Back from Vietnam (Alternate Title: Memories of Paradise, TheByteWeek Issue 5)

I’m back, and in case anyone’s wondering where I’ve been, then you clearly haven’t’ been keeping in touch with me and my various travels over the past two months. For all intents and purposes, I am no longer I Vietnam and I’m home in the lovely country of Canada. Apart from the obvious fact that I’m no longer abroad, a lingering details remains abundantly clear: I haven’t written anything (except for this article on the word “Like”) for at least a week. This isn’t good because I actually enjoy writing and when I don’t, I tend to feel a little lost and confused; not literally, of course, but figuratively, in the sense that I feel annoyed with myself for breaking a promise to myself.

The truth of the matter, however, is that I’ve been busy, and that really is the one and only reason for the delay. I mean it wholeheartedly when I say that I’ve had at least 25 important things to take care of this week, and the majority of them are matters that require quite a bit more than a few hours. The hilarious part is that I actually haven’t taken care of everything I was planning on finishing yet, because almost everything that still needs to be done hasn’t actually happened yet. No, seriously, a lot of what I have to do this week is preparation for the actual event.

Tomorrow, for example, I’m going to be attending an annual (and apparently global) Jazz festival in Port Credit (The Southside Shuffle) and I’ve been preparing all week for the moment. In fact, a part of me wanted to put off writing this TBW just so I could include tomorrow’s events, but the truth is , no matter how much I look ahead, I must write about my last few days in Vietnam at some point. Right now, I believe, is the perfect time.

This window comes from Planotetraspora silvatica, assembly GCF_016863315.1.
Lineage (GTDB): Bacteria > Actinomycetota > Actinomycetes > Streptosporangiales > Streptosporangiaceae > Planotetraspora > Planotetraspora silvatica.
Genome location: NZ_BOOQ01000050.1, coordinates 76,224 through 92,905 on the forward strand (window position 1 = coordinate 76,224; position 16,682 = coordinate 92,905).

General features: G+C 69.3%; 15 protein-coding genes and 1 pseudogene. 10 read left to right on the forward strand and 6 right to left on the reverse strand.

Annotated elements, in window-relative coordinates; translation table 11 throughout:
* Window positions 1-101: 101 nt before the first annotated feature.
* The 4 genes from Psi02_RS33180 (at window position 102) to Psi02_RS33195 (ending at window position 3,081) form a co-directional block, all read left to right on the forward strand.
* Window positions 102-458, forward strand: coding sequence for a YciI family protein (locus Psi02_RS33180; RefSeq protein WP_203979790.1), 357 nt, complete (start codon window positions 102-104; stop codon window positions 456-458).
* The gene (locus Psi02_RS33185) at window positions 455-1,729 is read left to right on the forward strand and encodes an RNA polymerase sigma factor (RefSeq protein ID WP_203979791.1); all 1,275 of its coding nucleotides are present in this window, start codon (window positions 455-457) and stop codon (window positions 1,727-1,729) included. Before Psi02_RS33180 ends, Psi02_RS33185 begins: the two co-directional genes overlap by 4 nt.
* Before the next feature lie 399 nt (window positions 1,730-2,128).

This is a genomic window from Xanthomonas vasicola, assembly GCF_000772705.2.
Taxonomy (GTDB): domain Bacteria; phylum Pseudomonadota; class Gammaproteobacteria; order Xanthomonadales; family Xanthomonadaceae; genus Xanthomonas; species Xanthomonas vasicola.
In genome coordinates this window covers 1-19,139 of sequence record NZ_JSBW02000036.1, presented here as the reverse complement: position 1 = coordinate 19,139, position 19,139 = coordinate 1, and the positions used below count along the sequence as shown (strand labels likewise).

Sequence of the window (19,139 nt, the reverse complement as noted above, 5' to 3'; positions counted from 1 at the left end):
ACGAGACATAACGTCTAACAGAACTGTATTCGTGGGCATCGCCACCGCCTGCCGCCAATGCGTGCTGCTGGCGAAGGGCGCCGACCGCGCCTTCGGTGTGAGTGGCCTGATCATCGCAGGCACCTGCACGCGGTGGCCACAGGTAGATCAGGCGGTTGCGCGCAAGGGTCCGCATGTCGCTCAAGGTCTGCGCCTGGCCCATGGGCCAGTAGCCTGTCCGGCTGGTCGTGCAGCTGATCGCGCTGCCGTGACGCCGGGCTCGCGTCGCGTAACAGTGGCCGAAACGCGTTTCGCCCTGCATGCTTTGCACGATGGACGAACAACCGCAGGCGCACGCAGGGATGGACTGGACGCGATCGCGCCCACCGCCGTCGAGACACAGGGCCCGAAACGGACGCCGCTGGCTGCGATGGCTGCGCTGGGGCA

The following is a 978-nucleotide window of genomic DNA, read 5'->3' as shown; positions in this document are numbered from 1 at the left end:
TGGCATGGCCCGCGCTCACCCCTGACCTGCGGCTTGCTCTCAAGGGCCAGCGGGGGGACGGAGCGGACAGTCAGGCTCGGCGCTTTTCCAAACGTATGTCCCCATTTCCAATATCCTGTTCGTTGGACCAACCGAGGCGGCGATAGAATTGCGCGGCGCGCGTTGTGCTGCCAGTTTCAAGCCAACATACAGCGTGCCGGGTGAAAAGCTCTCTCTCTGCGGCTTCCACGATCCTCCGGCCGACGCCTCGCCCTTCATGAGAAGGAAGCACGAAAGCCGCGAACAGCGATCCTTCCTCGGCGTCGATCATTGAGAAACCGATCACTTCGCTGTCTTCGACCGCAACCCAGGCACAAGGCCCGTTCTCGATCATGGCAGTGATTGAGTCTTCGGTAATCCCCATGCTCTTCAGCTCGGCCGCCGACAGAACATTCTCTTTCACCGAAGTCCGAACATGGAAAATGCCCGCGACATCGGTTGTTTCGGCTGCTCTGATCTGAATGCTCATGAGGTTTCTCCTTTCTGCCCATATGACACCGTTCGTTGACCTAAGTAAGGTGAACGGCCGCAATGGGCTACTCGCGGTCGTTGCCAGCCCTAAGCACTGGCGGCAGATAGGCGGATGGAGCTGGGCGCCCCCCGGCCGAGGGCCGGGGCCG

As I said before, I’m back in Canada; I’m home, and I’m no longer in Vietnam (the country that I had been calling home for the past 2 or so months). Though, technically speaking, I’m also no longer in Nha Trang either and that’s an even more valid point to make. As always though, I must be allowed to commence my story from its beginning.

On the 2nd of September I traveled from Nha Trang to Saigon (Ho Chi Minh city) at about 9 in the morning, on perhaps one of the earliest flights I’ve ever had to wake up for. A quick aside: to catch a flight at 9:00 AM, one must be at the airport at 7:00 AM, to account for whatever might be happening outside the city (or country) and as such, even if everything goes smoothly and one checks-in on time, a passenger is recommended to arrive at an airport early (as one would expect from any mode of travel). Staying in a hotel, additionally, leads to certain events to transpire. For example, instead of waking up at 6:30 AM (like I had hoped) and catching a taxi to the airport in a mild rush, I received a wake-up call (no doubt because, earlier, I regaled the staff with other stories of missed flights; all due to my tardiness, I might add) at 6:00 AM. Additionally, due to the kindness of the managers, in addition to the amazing intricacy found within the confines of my travel details, I drove to the airport in the hotel car, instead of the Mai Linh Taxi I was expecting to call.